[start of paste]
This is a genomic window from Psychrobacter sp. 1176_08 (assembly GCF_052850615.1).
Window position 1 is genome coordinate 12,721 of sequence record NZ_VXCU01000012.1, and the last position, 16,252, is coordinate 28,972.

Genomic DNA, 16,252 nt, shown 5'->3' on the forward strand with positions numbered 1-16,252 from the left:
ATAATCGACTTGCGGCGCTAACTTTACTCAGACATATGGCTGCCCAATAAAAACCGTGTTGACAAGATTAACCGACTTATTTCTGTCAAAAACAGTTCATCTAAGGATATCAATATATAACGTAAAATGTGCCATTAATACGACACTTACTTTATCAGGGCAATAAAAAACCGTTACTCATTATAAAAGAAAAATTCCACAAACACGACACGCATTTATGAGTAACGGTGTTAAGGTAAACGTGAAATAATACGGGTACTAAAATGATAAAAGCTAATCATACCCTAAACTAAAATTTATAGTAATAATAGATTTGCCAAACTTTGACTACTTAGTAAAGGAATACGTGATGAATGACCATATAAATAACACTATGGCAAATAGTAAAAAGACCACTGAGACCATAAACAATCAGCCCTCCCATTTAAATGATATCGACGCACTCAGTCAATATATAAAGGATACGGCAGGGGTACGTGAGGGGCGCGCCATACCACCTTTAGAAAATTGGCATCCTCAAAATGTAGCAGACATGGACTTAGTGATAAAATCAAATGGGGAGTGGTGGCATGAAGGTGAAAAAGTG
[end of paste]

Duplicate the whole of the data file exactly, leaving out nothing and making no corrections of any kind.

This is a genomic window from Psychrobacter sp. 1176_08 (assembly GCF_052850615.1).
Window position 1 is genome coordinate 12,721 of sequence record NZ_VXCU01000012.1, and the last position, 16,252, is coordinate 28,972.

Genomic DNA, 16,252 nt, shown 5'->3' on the forward strand with positions numbered 1-16,252 from the left:
ATAATCGACTTGCGGCGCTAACTTTACTCAGACATATGGCTGCCCAATAAAAACCGTGTTGACAAGATTAACCGACTTATTTCTGTCAAAAACAGTTCATCTAAGGATATCAATATATAACGTAAAATGTGCCATTAATACGACACTTACTTTATCAGGGCAATAAAAAACCGTTACTCATTATAAAAGAAAAATTCCACAAACACGACACGCATTTATGAGTAACGGTGTTAAGGTAAACGTGAAATAATACGGGTACTAAAATGATAAAAGCTAATCATACCCTAAACTAAAATTTATAGTAATAATAGATTTGCCAAACTTTGACTACTTAGTAAAGGAATACGTGATGAATGACCATATAAATAACACTATGGCAAATAGTAAAAAGACCACTGAGACCATAAACAATCAGCCCTCCCATTTAAATGATATCGACGCACTCAGTCAATATATAAAGGATACGGCAGGGGTACGTGAGGGGCGCGCCATACCACCTTTAGAAAATTGGCATCCTCAAAATGTAGCAGACATGGACTTAGTGATAAAATCAAATGGGGAGTGGTGGCATGAAGGTGAAAAAGTG